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Exiled to Nowhere

Photographer Greg Constantine's images show the human face of the Rohingya, an ethnic minority who find themselves stranded, with no state to recognize them or protect their rights.

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“First they demanded money from my husband’s parents, then they demanded money from my parents,” says Fatima. “My parents didn’t have the money, so we paid them by giving them our cattle and land. Then the officials told me, ‘You have to have an abortion, otherwise we will send you to prison.'” In the end, Fatima had two abortions. Her husband spent six months in jail, where he was beaten and tortured. When he got out of prison, the officials told her that she had “committed too many crimes” and had no right to be married. Penniless at this point, the couple had no choice but to leave the country.

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Constantine also provides a useful four-page historical timeline for those not familiar with the Rohingya. It starts with 1799 and the first historical document mentioning the “Rooinga,” today’s Rohingya. It notes that the British invaded Arakan, the historical name for Rakhine state, in 1823. During the following decades, a large number of people – mostly Muslims from the Chittagong region – migrated from the Indian subcontinent into Arakan.

In 1942, the Japanese drove the British out of Arakan, leaving a vacuum. Interethnic clashes erupted between Arakanese Muslims and Buddhists, splitting Arakan into a division that still exists today, leaving mostly Buddhists in the south and mostly Muslim Rohingya in the north. Recent developments have dramatized the difficulties of finding a solution. Burma’s President Thein Sein came under international criticism this summer after he suggested that the UN’s refugee agency take responsibility for the country’s Rohingya and that they should be deported. The UN agency rejected his proposal, but thousands of Buddhist monks took to the streets in several cities to back his call, saying the Rohingya do not belong in Burma.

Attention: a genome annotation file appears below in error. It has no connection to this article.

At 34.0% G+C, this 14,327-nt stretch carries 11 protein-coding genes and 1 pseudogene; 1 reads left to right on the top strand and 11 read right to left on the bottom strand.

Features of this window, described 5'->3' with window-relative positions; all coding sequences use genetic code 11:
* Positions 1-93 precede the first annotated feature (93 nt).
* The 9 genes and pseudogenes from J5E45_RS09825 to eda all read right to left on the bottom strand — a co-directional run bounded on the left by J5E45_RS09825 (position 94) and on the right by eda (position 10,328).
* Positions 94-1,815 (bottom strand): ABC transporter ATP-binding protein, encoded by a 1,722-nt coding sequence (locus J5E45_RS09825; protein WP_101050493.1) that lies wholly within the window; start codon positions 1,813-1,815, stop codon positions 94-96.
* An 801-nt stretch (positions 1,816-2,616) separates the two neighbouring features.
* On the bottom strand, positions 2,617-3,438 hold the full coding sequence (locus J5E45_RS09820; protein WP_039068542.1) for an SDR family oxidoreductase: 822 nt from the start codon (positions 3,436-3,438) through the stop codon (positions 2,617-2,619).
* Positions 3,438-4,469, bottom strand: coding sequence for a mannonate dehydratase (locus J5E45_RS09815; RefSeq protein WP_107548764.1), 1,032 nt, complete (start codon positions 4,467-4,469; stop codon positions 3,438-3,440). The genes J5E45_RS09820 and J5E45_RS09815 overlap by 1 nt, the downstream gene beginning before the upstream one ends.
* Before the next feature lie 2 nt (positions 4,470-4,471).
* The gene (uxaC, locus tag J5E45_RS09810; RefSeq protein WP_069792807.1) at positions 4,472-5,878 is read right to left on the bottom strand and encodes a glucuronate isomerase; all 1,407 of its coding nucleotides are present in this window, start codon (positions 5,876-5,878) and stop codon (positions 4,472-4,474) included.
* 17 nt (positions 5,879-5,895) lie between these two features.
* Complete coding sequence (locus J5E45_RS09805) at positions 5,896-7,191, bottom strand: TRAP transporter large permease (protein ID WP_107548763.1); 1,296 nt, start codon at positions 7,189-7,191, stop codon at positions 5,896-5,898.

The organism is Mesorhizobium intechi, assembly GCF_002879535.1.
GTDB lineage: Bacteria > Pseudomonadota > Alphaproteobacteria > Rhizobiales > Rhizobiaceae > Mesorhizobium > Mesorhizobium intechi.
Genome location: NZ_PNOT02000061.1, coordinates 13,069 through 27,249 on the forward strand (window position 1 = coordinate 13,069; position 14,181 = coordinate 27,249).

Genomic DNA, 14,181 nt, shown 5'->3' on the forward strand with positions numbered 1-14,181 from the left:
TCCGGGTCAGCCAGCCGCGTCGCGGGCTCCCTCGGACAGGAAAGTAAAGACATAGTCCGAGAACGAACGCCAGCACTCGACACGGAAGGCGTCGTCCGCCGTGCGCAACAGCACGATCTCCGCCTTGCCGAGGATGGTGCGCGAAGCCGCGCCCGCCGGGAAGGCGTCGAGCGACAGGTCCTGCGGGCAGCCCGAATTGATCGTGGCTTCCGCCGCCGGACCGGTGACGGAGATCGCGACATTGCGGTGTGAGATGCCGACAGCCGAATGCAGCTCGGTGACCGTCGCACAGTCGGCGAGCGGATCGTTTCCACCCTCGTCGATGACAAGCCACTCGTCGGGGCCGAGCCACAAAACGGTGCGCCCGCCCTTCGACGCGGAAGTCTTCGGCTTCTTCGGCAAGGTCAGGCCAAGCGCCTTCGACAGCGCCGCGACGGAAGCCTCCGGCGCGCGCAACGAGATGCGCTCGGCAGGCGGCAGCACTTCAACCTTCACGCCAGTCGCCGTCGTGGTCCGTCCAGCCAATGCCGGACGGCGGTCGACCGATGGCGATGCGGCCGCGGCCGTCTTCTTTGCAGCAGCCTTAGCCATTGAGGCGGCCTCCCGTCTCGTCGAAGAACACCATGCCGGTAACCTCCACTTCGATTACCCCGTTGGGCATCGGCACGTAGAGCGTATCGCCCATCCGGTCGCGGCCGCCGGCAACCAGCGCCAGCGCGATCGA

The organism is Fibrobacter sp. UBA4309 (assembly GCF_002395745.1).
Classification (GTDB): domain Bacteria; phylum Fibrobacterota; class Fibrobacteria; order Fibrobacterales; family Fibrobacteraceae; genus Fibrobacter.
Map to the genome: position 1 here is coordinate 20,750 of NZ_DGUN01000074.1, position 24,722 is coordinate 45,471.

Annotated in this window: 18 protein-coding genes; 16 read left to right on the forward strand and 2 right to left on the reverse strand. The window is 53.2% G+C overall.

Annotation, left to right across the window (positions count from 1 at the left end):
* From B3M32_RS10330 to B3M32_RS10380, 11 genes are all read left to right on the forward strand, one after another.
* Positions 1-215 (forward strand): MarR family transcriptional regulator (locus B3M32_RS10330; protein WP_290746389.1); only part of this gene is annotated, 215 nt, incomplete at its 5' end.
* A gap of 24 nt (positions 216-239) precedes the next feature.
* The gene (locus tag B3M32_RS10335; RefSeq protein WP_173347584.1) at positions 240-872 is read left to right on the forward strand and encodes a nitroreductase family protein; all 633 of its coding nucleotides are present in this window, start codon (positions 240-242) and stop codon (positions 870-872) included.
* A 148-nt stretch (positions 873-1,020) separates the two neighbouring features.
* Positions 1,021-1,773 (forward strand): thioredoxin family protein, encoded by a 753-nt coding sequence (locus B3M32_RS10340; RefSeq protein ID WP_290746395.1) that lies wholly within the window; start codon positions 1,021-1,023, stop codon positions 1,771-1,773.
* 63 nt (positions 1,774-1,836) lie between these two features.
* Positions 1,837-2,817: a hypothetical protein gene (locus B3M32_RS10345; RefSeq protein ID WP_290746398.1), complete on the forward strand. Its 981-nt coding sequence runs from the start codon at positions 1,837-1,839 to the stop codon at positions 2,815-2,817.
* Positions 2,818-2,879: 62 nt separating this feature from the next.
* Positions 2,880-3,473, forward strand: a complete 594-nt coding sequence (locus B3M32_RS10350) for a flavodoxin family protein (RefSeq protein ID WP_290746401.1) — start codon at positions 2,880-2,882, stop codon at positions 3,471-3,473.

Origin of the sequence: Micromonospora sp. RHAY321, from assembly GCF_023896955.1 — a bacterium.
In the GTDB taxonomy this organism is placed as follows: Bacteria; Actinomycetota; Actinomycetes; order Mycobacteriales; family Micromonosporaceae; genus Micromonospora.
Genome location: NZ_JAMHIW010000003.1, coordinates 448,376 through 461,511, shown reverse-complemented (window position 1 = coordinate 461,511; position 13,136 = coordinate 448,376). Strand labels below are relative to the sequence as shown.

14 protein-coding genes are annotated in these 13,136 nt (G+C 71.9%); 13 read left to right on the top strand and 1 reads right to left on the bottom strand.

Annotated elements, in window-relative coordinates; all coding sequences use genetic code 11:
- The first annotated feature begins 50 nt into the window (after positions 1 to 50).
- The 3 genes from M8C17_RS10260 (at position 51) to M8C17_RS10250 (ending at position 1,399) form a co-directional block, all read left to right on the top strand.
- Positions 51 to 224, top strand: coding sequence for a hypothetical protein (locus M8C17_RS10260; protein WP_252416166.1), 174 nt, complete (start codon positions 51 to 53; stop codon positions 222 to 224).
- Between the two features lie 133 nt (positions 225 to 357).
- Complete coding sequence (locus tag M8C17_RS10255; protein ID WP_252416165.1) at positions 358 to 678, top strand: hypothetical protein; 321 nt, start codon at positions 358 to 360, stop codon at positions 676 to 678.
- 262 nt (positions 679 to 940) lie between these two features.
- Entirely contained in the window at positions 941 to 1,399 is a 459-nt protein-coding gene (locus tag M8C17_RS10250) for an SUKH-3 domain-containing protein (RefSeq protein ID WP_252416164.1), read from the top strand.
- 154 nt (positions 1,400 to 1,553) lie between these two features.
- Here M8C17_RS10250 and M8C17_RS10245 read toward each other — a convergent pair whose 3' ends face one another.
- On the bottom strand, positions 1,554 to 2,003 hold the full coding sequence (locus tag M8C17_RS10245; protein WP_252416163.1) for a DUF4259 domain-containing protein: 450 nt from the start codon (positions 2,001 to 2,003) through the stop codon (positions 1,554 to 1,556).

It’s safe to say that many Burmese despise the Rohingya, making any reconciliation difficult to achieve. But the government has also set up a commission to investigate the causes of the June violence that includes a number of respected intellectuals and religious leaders.

Constantine’s book goes a long way toward showing the human face of the Rohingya through more than 80 black-and-white photographs. The photos show not only crowded conditions in Rohingya refugee camps but also the resilience of a people who are willing to work for less than $3 a day in salt fields or even for $1.50 a day drying fish at local Bengali markets. In one area, Rohingya men have become bonded laborers, trapped into debt by Bangladeshi boat owners.

Most compelling perhaps are the faces of those of all ages – from infants to grandparents – whom Constantine has captured on film. In one of them, a grandmother holds a small child, who almost certainly faces a future without education and at best work as a low-paid child laborer.  Another photo shows eight refugees – a mother, father, and grandmother among them – holding and comforting several children. Their expressions tell you that they are utterly tired, lost, and confused.

Publication of the book was supported in part by funding from Refugees International.

Dan Southerland, executive editor of Radio Free Asia, is a former Monitor correspondent and a former Beijing bureau chief for The Washington Post.


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